Fear of adventure? Check your grey matter integrity

I don’t know about you, but since I am getting older I realize there are things that I find scarier as before. For example, when I see kids learning to ski, I always wonder at the ease with which they let themselves go down a mountain, while I cannot stop thinking if by the time I get to the bottom I will still have all my bones in place. We take it it is a natural effect of aging: we become more conservative, we try to avoid innecesary risks, those we seeked as teenagers, theoretically because we are more mature and experienced. But is that really the case? Are we smarter or is that just a sign that things in our brain are already going down the slope?

New research published in the journal Nature shows that a possible reason behind this behavioral change might lie in a structural change to our brains, namely to grey matter volume in the right posterior parietal cortex. The researches took brain scans of 52 people between 18 and 88 finding a correlation between small grey matter volume in this brain region and conservative decision-making. When trying to narrow down the functional relationships between decision-making and grey matter volume, they used a decision-making paradigm based on rewards and placed the subjects under an fMRI machine (a functional brain scanner). However, when looking at the results from these experiments no clear correlation/causation could be found, pointing towards a more complex network as being involved in decision-making and risk-aversion.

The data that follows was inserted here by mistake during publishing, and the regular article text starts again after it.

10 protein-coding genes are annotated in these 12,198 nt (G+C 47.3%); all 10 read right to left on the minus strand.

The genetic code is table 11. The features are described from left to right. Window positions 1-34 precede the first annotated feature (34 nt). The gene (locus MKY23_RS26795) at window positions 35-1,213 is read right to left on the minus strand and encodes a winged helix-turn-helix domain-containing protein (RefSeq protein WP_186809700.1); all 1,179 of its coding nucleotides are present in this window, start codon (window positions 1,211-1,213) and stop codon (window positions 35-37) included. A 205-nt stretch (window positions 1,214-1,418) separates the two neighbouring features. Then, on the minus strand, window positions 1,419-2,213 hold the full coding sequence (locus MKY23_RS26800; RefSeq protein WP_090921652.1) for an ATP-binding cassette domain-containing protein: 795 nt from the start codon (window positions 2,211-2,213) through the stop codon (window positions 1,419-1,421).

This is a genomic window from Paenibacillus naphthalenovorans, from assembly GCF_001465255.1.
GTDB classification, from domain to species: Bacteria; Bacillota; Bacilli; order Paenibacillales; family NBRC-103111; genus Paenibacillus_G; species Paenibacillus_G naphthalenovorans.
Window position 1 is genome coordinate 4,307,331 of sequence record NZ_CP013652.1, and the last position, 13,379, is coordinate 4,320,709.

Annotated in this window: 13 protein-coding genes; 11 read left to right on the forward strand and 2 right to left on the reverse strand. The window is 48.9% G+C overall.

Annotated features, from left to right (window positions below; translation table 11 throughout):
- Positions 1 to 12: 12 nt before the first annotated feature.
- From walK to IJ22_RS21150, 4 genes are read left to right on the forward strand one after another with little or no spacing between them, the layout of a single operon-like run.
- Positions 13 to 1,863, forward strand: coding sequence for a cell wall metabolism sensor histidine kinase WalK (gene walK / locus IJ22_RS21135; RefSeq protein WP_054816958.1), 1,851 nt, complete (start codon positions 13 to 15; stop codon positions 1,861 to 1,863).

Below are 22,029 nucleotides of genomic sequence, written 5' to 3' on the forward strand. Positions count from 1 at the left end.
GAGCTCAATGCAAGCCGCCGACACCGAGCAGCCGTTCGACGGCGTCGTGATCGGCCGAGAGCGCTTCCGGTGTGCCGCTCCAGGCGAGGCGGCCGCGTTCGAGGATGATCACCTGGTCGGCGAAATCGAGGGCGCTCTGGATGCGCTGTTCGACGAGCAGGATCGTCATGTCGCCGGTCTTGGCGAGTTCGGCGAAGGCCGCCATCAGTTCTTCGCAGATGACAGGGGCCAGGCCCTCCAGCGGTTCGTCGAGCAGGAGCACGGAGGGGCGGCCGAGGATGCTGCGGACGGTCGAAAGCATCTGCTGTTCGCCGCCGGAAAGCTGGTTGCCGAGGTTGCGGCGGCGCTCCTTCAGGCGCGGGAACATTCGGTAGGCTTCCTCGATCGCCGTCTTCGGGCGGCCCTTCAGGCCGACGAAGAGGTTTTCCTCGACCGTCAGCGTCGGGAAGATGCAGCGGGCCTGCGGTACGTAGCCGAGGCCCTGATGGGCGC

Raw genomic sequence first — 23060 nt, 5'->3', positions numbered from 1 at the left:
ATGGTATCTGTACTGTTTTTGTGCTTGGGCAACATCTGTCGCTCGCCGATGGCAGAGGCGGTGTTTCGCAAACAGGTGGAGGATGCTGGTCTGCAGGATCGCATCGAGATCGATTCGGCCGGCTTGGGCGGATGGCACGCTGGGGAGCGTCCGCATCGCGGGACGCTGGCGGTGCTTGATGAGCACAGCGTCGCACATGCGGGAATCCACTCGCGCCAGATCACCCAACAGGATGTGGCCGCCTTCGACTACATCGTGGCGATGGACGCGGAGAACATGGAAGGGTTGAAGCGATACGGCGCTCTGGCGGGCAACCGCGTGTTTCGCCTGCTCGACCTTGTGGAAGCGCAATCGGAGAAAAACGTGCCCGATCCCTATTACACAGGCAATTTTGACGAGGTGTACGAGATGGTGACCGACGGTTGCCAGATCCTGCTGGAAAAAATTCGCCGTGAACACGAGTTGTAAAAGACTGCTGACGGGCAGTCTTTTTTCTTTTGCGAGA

This research is obviously interesting for it holds great potential for helping decision-making in old age, but as preliminary brain research it is important to beware high expectations that just by limiting grey matter shrinkage in the right posterior parietal cortex, we will be able of weighing out risk as good (hopefully better) as in our teens. However, I remain hopeful that in the near future there will be something that will help me feel the confidence and lack of fear of kids at the ski slopes 😉

Nat Commun. 2016 Dec 13;7:13822. doi: 10.1038/ncomms13822.Neuroanatomy accounts for age-related changes in risk preferences. Grubb MA, Tymula A, Gilaie-Dotan S, Glimcher PW, Levy I.